Spruce up FedEx Cup with more match play

Jim Furyk celebrates his win at the 2010 Tour Championship, which also gave him the $10 million FedEx Cup prize.

ATLANTA – With another FedEx Cup season coming to a close, I wonder if we could have something more exciting to write about than the new Coca-Cola Freestyle machine in the media center.

Of course, it’s an accomplishment for the 30 players to even get here at East Lake. And clearly the players are embracing the playoff concept, or you wouldn’t have seen Ernie Els and Padraig Harrington make the trip to the Greensboro event just for a chance to qualify for the playoff opener.

But as the playoffs continue, it becomes more of a money-grab and less a compelling competition. Indeed, it may be the only sports playoff in history in which the best part occurs in the early rounds and the last rounds are just flat.

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Sadly, this is what has our correspondent most excited at the Tour Championship: the Coca-Cola Freestyle machine in the media center.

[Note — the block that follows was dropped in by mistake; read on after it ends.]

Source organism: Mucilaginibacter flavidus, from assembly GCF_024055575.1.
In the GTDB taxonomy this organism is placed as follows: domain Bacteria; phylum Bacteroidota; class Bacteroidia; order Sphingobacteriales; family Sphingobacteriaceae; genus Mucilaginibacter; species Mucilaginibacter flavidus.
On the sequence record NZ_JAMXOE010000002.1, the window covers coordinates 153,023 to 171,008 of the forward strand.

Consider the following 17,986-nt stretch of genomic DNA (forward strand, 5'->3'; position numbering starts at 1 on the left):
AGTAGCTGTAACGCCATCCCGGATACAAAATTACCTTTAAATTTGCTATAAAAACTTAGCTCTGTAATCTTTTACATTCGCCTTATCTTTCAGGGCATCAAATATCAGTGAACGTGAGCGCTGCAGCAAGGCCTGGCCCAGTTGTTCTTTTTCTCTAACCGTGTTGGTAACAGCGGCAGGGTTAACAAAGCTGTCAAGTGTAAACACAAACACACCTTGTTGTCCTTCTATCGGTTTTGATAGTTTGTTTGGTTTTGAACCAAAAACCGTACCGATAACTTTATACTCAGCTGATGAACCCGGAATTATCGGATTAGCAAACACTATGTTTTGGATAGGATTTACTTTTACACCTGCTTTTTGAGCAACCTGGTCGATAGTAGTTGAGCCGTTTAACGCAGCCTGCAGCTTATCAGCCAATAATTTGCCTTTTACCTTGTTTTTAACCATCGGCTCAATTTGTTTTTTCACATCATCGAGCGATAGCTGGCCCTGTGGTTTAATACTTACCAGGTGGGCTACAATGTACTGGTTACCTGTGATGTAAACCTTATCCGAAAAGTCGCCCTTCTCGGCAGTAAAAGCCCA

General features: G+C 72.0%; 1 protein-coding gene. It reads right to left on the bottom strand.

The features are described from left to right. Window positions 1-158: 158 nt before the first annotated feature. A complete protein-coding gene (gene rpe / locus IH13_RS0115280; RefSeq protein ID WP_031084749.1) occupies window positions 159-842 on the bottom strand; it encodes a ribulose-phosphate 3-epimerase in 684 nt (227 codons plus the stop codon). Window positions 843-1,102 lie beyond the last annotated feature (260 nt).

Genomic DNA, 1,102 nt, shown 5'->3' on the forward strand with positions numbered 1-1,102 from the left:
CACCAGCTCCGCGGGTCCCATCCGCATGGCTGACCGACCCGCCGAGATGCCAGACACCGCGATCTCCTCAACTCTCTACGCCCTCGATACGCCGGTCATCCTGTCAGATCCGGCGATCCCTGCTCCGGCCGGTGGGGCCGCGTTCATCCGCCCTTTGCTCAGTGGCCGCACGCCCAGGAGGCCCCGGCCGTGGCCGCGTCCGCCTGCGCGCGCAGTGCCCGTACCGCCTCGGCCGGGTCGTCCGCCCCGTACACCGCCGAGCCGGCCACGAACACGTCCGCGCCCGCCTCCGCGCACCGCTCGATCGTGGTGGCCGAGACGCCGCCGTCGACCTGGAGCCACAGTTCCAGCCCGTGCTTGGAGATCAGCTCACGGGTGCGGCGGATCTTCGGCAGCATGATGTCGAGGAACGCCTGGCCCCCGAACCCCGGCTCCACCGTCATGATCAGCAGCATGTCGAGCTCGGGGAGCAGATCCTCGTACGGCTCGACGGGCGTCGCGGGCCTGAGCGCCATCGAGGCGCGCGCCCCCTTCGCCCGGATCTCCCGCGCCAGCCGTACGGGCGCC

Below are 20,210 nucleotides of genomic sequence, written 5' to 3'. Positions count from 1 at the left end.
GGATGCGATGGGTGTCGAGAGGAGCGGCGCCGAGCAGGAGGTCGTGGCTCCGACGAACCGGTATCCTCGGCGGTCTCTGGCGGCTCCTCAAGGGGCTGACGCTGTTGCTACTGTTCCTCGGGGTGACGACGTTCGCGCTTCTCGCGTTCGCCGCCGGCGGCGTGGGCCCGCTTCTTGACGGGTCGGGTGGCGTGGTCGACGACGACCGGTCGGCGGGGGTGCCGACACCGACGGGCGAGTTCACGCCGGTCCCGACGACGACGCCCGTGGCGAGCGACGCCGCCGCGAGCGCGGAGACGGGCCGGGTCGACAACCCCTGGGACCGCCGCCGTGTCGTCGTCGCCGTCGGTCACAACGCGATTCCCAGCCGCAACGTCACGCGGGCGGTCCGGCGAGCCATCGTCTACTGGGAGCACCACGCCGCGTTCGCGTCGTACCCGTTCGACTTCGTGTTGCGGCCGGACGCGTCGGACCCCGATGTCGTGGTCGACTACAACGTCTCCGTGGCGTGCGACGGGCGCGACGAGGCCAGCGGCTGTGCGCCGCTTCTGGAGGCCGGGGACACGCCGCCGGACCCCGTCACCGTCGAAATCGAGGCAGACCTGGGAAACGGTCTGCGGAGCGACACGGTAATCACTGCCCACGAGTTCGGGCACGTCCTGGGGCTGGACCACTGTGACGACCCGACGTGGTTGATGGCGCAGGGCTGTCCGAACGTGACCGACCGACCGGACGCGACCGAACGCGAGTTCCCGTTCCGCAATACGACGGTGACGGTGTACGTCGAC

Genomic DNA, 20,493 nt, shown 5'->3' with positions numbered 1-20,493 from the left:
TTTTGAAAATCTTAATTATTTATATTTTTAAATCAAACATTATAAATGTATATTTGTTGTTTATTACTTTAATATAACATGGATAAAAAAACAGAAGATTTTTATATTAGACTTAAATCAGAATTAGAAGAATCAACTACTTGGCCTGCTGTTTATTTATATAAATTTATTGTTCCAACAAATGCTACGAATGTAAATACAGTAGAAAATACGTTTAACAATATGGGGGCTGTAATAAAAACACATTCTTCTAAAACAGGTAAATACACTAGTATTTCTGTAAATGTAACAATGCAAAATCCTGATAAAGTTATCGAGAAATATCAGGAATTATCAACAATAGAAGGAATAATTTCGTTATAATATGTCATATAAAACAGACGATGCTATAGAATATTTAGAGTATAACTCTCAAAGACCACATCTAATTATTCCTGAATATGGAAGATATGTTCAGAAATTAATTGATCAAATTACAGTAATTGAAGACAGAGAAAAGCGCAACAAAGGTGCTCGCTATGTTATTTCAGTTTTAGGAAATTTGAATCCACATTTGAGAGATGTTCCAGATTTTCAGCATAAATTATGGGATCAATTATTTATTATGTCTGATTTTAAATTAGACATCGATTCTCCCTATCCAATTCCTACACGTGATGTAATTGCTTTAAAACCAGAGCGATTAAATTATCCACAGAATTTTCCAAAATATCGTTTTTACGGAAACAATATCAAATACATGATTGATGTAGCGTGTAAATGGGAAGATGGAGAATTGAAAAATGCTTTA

A lot of this has to do with the fact that the last two events do not have a cut, a concept I still don’t understand. Back in the day, when players took trains and boats to get to events, maybe I could understand the guaranteed money. But not in the days of private jets.

Let’s not forget that, not too long ago, players could finish in the top 25 and still not make a check. Just look back at the 1950 Los Angeles Open. Harry “Lighthorse” Cooper and Doug Ford played four rounds, finished out of the top 25 and got zero for their efforts. Of course, Cary Middlecoff tied for 23rd and earned a whopping $82.50, but I think you get the idea.

So, the bottom line: How do we get the focus back on the golf and off the Coke machine?

The answer, at least to me, is simple: match play. Or maybe an amalgam of stroke and match play.

Thursday and Friday, for instance, would be two days of stroke play, then cut to the top 16 on Friday night. If you get lucky, the cut won’t be even and then there would be a sudden-death playoff for the final spots. (Go to a U.S. Open qualifier, watch a 5-for-3 playoff, and see how compelling a playoff can be.)

Then it’s match play for the remaining 16 players in a format that everyone plays on Saturday and Sunday – the winners advance and the losers play off for spots as well to determine their final position.

This simple solution would be compelling golf every day and, most importantly, the winner will capture the FedEx Cup, just like what happens in every sport in every playoff.

And, by the way: I love the Vanilla Coke at the Freestyle machine.

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